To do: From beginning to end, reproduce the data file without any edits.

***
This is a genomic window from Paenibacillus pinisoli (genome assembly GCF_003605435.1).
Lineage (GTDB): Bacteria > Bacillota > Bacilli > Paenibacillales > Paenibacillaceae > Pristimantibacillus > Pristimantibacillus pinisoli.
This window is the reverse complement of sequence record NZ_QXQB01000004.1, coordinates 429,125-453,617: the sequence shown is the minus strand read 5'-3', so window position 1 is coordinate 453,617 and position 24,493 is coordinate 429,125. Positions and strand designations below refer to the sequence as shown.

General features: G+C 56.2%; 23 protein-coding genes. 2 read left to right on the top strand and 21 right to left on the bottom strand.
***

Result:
This is a genomic window from Paenibacillus pinisoli (genome assembly GCF_003605435.1).
Lineage (GTDB): Bacteria > Bacillota > Bacilli > Paenibacillales > Paenibacillaceae > Pristimantibacillus > Pristimantibacillus pinisoli.
This window is the reverse complement of sequence record NZ_QXQB01000004.1, coordinates 429,125-453,617: the sequence shown is the minus strand read 5'-3', so window position 1 is coordinate 453,617 and position 24,493 is coordinate 429,125. Positions and strand designations below refer to the sequence as shown.

General features: G+C 56.2%; 23 protein-coding genes. 2 read left to right on the top strand and 21 right to left on the bottom strand.